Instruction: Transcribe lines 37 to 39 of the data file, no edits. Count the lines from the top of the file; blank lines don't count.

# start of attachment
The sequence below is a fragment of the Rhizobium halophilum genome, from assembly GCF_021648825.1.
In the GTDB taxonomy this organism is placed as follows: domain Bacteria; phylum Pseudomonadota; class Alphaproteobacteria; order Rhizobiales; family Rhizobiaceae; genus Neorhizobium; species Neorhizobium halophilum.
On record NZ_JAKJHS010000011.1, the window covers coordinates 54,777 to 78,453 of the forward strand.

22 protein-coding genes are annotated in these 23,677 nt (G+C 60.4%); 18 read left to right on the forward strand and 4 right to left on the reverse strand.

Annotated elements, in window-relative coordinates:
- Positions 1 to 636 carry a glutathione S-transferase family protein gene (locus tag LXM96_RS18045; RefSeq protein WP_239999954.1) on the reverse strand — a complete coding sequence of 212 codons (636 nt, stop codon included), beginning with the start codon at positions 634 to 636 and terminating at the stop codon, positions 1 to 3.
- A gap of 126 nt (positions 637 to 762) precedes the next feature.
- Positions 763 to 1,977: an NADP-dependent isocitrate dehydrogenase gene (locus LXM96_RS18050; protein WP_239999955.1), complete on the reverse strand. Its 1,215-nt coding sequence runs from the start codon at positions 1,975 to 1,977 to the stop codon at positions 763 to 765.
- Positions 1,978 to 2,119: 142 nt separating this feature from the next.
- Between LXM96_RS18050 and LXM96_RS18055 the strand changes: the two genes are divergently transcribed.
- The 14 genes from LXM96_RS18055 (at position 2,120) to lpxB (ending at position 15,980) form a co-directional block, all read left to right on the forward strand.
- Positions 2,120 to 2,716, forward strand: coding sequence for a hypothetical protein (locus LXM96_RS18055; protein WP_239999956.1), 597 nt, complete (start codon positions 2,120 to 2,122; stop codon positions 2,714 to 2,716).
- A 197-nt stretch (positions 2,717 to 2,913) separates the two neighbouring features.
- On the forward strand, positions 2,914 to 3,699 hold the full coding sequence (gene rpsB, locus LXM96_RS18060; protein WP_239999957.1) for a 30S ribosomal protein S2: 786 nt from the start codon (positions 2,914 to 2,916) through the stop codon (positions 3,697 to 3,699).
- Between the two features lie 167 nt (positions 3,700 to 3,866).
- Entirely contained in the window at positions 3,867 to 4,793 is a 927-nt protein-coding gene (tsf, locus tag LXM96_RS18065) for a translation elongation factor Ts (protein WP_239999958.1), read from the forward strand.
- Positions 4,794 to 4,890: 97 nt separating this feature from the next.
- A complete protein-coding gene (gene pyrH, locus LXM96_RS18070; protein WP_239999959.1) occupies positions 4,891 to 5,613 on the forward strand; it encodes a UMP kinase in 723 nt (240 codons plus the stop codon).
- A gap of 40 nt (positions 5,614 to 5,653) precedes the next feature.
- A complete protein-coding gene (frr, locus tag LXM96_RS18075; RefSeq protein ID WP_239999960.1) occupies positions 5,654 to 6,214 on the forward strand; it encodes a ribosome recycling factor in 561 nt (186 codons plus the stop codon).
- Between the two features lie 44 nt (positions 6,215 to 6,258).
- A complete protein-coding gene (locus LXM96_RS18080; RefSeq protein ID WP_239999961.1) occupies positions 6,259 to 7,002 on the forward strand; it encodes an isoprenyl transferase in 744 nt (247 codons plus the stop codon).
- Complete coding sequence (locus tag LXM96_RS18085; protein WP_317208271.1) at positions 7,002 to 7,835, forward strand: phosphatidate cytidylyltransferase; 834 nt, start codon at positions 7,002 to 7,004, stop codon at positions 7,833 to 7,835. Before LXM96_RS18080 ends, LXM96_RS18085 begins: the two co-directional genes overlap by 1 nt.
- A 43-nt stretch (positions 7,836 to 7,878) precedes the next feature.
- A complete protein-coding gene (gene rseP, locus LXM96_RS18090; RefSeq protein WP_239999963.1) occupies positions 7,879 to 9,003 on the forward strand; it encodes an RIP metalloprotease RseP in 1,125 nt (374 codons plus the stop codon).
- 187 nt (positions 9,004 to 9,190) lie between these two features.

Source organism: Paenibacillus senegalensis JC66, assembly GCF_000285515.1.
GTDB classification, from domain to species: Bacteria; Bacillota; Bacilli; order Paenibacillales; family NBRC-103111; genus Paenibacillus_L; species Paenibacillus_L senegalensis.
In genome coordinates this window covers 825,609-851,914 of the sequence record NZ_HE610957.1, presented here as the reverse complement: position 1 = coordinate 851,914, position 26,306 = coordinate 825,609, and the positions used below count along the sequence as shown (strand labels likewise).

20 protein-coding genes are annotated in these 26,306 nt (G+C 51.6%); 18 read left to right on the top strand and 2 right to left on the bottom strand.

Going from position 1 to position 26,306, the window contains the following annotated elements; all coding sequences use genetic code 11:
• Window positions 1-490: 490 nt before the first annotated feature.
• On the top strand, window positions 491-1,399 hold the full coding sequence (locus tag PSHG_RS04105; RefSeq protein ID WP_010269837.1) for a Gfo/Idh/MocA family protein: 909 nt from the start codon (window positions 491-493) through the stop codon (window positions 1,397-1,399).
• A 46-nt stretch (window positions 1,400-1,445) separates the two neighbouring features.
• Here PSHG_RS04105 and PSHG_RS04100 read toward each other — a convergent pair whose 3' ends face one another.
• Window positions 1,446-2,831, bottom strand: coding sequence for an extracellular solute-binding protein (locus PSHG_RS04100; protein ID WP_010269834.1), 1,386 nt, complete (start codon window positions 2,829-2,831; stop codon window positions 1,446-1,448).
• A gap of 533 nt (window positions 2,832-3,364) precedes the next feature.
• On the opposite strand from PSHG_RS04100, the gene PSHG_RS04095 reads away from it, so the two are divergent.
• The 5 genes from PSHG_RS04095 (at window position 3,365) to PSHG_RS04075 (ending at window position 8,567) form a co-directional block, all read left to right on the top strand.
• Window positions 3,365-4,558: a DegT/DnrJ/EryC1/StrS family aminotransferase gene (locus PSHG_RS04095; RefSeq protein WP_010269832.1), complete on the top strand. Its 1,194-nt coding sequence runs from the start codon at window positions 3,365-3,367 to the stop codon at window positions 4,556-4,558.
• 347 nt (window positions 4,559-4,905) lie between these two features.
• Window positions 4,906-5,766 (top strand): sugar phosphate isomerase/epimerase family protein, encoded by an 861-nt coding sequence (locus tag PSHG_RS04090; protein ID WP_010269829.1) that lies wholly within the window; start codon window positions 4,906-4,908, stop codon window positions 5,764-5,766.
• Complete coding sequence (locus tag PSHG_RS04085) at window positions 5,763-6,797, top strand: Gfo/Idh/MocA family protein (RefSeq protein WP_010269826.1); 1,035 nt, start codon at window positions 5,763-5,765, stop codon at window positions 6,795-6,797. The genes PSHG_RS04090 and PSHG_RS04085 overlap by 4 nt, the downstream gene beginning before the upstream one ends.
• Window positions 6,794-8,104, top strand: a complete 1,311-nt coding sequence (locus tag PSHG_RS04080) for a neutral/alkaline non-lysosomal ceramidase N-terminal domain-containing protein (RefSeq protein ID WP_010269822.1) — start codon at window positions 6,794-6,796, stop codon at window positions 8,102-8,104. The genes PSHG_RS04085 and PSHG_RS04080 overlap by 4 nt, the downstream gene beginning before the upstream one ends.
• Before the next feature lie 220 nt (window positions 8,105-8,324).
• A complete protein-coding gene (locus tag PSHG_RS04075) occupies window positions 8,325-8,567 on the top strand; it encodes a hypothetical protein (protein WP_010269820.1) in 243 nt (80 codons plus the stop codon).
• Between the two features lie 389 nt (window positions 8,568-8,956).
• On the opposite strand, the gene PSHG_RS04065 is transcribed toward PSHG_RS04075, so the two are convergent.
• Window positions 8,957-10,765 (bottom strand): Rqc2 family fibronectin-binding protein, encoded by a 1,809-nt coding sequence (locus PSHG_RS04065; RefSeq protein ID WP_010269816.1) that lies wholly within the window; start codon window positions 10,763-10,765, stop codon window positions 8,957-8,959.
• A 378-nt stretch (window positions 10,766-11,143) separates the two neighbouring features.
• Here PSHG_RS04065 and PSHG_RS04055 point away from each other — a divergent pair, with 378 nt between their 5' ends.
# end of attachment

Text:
• A gap of 533 nt (window positions 2,832-3,364) precedes the next feature.
• On the opposite strand from PSHG_RS04100, the gene PSHG_RS04095 reads away from it, so the two are divergent.
• The 5 genes from PSHG_RS04095 (at window position 3,365) to PSHG_RS04075 (ending at window position 8,567) form a co-directional block, all read left to right on the top strand.